SANDI PATTY : Take Hold of Christ. (Word : 06886210250
It's more than 20 years since Sandi Patty first captivated the church with her spirit of worship and inspiration. Since then, she's gone onto sell more than 11 million records worldwide and collect 39 Dove Awards. This album of new songs for the church sees her flex those vocal chords in typical fashion, as on the title track. This is a BIG production effort that I, personally, detest, yet I cannot deny I could never hope to duplicate her range. I like Sandi when she sings pure pop, or those timeless ballads, when her voice seems to caress every word. "Fields of Mercy" is one such song, "You Have Been So Good" another. In these, I believe, Sandi possesses great strength - shown again in the delightful "How Beautiful". No one can argue with what this lady has achieved over the years, so I guess it's another one of those occasions where it's a personal opinion. Nice album but could have been better. 7/10. (April 2003)
SANDI THOM : Smile... It Confuses People (RCA)
Sandi Thom you will know from the hit single (included here) "I Wish I Was A Punk Rocker (With Flowers In My Hair)" which very much sets the tone for this CD, being folk-tinged pop in style and relies very heavily on Thom's vocal. It therefore matters rather a lot whether you like her voice or not, as it's the more acoustic-styled songs that work better - they're the ones that stand out - as opposed to the straighter band workouts. There's an element of early Melissa Etheridge in there (particularly "What If I'm Right") and a hint of the Beautiful South in some of the arrangements, too, especially "Sunset Borderline" and "Castles", but you keep coming back to her voice. If you like it (and I do) then this is a good CD. If you didn't like "Punk Rocker" then you're unlikely to like this, which means that the single has very much fulfilled its duty as a taster for the album (just like the old times that song harks back to). Standout track: "Time". 8/10 Paul Ganney (February 2009)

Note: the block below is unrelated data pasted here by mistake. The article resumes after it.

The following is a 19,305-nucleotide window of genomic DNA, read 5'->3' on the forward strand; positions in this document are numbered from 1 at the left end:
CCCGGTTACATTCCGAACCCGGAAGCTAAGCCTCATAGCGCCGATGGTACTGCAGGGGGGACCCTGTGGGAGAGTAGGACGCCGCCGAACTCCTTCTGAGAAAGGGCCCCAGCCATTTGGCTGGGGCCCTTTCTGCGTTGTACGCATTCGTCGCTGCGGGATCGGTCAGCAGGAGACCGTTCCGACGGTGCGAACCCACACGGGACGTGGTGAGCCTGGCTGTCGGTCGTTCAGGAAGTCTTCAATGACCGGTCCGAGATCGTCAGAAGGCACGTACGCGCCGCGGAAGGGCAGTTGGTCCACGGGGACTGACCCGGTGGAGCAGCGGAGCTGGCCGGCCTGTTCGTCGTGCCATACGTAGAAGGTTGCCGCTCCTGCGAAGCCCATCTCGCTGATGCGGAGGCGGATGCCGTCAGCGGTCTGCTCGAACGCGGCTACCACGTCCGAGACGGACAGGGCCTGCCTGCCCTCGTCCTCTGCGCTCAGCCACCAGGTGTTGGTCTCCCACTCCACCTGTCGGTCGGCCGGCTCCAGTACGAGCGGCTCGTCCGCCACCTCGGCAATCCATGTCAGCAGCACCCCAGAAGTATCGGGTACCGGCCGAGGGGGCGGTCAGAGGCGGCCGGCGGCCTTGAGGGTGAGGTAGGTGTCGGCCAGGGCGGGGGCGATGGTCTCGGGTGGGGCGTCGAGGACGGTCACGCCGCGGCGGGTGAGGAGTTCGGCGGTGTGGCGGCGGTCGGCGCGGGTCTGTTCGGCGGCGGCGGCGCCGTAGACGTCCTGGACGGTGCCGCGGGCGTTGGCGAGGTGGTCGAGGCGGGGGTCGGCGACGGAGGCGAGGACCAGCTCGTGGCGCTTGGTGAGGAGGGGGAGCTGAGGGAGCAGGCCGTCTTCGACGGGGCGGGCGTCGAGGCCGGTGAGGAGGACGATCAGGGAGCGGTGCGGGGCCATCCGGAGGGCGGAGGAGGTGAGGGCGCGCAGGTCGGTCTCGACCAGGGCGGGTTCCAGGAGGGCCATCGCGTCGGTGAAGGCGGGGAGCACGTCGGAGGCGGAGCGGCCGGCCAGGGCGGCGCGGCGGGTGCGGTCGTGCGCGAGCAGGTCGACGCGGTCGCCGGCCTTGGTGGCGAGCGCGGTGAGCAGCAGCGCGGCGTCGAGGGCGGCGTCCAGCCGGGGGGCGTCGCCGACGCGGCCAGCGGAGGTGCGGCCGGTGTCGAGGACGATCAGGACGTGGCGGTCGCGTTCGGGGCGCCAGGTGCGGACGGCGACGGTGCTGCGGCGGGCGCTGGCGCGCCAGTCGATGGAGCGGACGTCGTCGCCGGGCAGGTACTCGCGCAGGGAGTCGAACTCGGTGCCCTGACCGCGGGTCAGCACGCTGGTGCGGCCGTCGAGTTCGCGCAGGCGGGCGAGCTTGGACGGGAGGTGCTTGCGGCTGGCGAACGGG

SANDRA GODLEY : Miracle. (www.sandragodley.org)
Born in Bristol, UK, of Jamaican parents, Sandra grew up listening to the likes of Aretha Franklin, Amy Grant, Jessy Dixon, Andrae Crouch and Anita Baker. Those influences have served her well and for this, her third album, she has recorded in Nashville. Indeed, the overall production of the album is first class, and the sound is as good as any of those previously mentioned stars. ‘The Big Song’ opens proceedings, with funky guitars and choppy vocals, resulting in a nice song. The fine keyboards on ‘Miracle’ bring out the best in Sandra’s vocals and I was absolutely gobsmacked to find out that those sounds were provided by the superb Gordon Mote. ‘Three Little Words’ is a medium paced number, giving thanks to God for even the simplest of things in your life. (Something we should all remember to do!) The whole album is full of strong songs, and Sandra revels in the company of some fine musicians. ‘Starting Again’ and ‘Innocence’ focus on self worth, and there’s a really good gospel version of ‘Amazing Grace’. The closing ‘I Give Myself Away’ starts very gently, but with the help of the FCC Choir, builds into a big finish. I hope that the major record companies take note of this album, because I don’t think I’ve ever reviewed a finer British gospel record. 10/10. (August 2013, Album of the Month)
SARAH GROVES : All Right Here. (Authentic : 0688621926)